Pericardial Mesothelioma

Less than 10% of reported cases of mesothelioma are diagnosed to be pericardial mesothelioma, making it the rarest of the three types of asbestos cancers. The pericardium is the sac of fibrous tissue that covers the heart and the bases of the main blood vessels. As with other types of mesothelioma, the only known cause is exposure to asbestos fibers or dust. While exposure to asbestos is never good, continued exposure or extended exposure to asbestos fibers make the chances of developing the disease much greater.

Scientists are still researching exactly how the particles make their way to the pericardium, yet it is believed that the particles are carried into the lungs where they are further broken down and enter the circulation system. Once entering the heart, the particles lodge in the pericardium, causing the immune system to respond by attempting to expel the particles. Irritation and abnormal growth of the cells then occurs as with any foreign substance, later leading to the development of tumors. Again, like the other types of mesothelioma, the lengthy latency period of pericardial mesothelioma makes early detection difficult. Unfortunately the disease continues to advance even before symptoms are present, so when the patient is finally diagnosed with mesothelioma he or she is already in the advanced stages of cancer.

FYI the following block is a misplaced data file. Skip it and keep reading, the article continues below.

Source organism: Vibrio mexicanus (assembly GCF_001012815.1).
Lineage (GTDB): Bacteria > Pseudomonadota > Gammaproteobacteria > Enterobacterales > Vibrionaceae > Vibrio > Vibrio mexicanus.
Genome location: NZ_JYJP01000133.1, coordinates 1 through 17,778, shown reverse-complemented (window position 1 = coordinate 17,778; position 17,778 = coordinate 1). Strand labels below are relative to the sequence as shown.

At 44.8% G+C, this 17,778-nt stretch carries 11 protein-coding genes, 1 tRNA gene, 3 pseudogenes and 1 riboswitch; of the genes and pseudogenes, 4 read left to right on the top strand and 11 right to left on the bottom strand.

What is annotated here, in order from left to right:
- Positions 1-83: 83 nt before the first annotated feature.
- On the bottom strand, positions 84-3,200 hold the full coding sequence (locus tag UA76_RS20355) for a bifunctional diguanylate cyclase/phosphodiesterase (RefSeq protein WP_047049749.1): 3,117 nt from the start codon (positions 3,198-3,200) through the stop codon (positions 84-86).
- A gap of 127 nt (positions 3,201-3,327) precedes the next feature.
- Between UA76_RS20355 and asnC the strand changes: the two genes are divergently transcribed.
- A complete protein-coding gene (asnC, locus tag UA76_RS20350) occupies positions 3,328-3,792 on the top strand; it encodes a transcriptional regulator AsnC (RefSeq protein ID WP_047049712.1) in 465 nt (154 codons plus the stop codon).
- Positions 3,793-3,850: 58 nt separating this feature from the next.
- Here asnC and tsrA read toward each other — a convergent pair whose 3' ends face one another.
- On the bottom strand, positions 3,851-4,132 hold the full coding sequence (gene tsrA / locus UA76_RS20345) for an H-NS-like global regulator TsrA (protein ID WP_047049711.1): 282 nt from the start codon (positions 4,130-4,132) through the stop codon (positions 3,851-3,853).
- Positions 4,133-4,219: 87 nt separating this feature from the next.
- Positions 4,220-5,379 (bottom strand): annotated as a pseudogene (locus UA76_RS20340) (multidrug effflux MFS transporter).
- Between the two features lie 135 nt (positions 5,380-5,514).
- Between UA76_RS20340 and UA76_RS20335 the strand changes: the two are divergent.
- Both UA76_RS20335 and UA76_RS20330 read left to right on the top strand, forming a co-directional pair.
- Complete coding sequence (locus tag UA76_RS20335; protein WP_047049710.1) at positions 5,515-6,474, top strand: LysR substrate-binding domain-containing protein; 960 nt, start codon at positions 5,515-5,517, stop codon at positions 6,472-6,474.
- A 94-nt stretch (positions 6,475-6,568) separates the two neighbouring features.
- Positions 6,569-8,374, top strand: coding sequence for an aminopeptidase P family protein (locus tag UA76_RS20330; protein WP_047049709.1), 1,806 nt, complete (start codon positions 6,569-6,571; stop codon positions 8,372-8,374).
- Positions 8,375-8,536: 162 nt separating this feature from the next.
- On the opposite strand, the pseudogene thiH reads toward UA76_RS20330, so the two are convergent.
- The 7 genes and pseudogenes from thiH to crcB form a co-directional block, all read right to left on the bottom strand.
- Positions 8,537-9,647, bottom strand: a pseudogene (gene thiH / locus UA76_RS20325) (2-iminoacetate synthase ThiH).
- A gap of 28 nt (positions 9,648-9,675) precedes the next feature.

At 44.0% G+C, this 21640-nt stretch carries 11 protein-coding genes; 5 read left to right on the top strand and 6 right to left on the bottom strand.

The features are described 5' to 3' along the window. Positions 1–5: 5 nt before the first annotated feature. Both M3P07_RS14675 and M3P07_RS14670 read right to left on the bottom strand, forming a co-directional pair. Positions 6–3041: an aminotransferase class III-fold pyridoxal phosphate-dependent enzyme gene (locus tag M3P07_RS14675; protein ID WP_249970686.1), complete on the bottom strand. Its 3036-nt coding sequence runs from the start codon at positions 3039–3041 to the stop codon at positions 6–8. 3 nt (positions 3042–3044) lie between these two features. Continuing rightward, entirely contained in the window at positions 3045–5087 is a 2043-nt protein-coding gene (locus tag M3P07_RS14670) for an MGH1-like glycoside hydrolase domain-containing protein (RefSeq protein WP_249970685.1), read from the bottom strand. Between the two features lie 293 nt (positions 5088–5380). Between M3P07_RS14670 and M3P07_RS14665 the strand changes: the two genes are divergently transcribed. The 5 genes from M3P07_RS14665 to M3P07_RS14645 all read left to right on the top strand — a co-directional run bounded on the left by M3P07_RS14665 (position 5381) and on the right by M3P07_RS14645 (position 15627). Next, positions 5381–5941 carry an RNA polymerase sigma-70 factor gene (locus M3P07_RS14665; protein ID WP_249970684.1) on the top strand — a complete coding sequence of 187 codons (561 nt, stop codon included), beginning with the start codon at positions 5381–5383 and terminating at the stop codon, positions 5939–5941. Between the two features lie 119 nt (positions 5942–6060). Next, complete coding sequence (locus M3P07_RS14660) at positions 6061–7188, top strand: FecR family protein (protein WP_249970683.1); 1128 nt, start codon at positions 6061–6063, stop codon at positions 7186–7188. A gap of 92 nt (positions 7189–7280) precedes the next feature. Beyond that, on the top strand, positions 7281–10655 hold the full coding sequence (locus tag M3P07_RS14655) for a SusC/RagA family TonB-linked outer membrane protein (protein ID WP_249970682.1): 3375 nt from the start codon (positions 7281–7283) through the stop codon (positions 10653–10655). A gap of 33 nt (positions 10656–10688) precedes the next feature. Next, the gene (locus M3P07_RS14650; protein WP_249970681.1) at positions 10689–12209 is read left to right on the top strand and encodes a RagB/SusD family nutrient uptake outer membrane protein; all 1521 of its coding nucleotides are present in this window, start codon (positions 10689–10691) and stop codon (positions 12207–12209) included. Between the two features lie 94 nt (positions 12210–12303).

Symptoms of pericardial mesothelioma include:

  • shortness of breath,
  • pain,
  • chest pains,
  • vomiting,
  • weight loss,
  • fever,
  • palpitations,
  • intense coughing.

Pericardial mesothelioma is especially difficult to diagnose because its symptoms are so ambiguous. A successful and prompt diagnosis requires that the patient undergo either a CAT scan or an MRI as soon as symptoms become present. The warning signs of mesothelioma should never be ignored and itís important when seeing the family physician to mention any possible asbestos exposure in the past. More information regarding what to discuss with your physician is available upon request if you are concerned you are suffering from any form of asbestos related disease. If you or a loved one has been exposed to asbestos, you should be screened regularly to aid in early detection of the disease.

While itís almost impossible to successfully treat this form of cancer, treatment options are available for patients that will help improve their quality of life and keep them comfortable, as there is no known cure for this disease. Treatments, such as chemotherapy, surgery, radiation, and other new therapies can help patients and improve their quality of life. It is important to remember that early detection is key to successful treatment.

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